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Why Should I Take my Medication?

Dudley, my African Grey parrot and best friend

Many people with Autism and ADHD need medication to function in everyday life. Many medications treat a wide range of behavior challenges from raging meltdowns, attention/focus, anxiety and depression, and many more challenges. Without medication, these individuals would be unable to function in society. 


Why Should I Take My Medication?


Many Autistic people have severe meltdowns that can cause damage to others and property. These meltdowns are called raging meltdowns and they can be very dangerous to the point of injury to others or themselves. For many, they need medication to regulate their emotions. 


I require medication to function because without it I have raging meltdowns, myself. They started when I was 13 years old and I have needed medication to help with those issues, since then. It helps me to be able to keep my job as a social media specialist and a professional blogger. 


For people with ADHD, they cannot pay attention very well and stay focused on important tasks, especially if the task or class is of disinterest to them. For example, they might be able to stay focused in a class on mechanics, but English may be so boring, they will get poor grades, due to not making as much effort, because it doesn’t interest them enough to learn. Medication won’t fix the issue at hand, but it can help them stay focused for the amount of time to sit in class or complete assignments. 


Someone might have anxiety or depression in addition to Autism or ADHD. This is a common co-morbidity, especially since many of these individuals become diagnosed with PTSD at some point in their life, due to bullying or other types of trauma. Medications can treat anxiety and depression. 


Someone might have anxiety so severe that they are unable to show up for work or school, or even attend family events. Some individuals with anxiety cannot bring themselves to go into a business and speak to the clerk to make an order or they cannot ask someone in the store to help them find an item they are looking for. This is a type of social anxiety which is a very common co-morbidity with Autism and ADHD. Medication can treat this too.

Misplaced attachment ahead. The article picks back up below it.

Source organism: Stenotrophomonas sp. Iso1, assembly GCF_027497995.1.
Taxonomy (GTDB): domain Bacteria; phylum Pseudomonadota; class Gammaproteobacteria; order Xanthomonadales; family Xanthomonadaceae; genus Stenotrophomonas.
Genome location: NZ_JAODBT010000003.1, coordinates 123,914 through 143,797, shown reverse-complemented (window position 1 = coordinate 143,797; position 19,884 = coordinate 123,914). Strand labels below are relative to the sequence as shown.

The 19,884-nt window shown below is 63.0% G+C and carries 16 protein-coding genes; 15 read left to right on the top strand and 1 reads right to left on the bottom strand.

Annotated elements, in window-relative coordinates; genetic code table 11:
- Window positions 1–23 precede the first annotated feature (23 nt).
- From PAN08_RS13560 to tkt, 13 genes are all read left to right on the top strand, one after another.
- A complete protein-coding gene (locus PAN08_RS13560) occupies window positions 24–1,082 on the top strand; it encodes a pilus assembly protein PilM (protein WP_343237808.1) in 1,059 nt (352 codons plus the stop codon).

Why Should I take it?


You should take your medication if it is prescribed to you because there is a reason that your doctor has told you that you need to take it. Many people see improvement in their symptoms that require the medication and feel they no longer need to take it when really it is the medication improving your symptoms. Keep taking it even with your symptoms improving. You will most likely go back to square one if you quit taking it. 


Ask yourself, “How do I feel?” on days that you don’t remember to take your medication, and ask yourself, “How can I remember?” if forgetting to take it happens too often. 


I Keep Forgetting to Take My Medication. How Can I Remember?


Everyone forgets to take their medication sometimes, but it should not be a habit, like brushing your teeth should be. When I forget to take my medication, I notice a big difference in my emotional well-being and my behavior. 


Here are some ideas to help you remember to take those pills!


Most people have smartphones. Use an app such as Google Calendar. There are also many different apps that are made to remind you to take your pills. If you have an Android phone or tablet, you can set alarms and timers daily to remind you.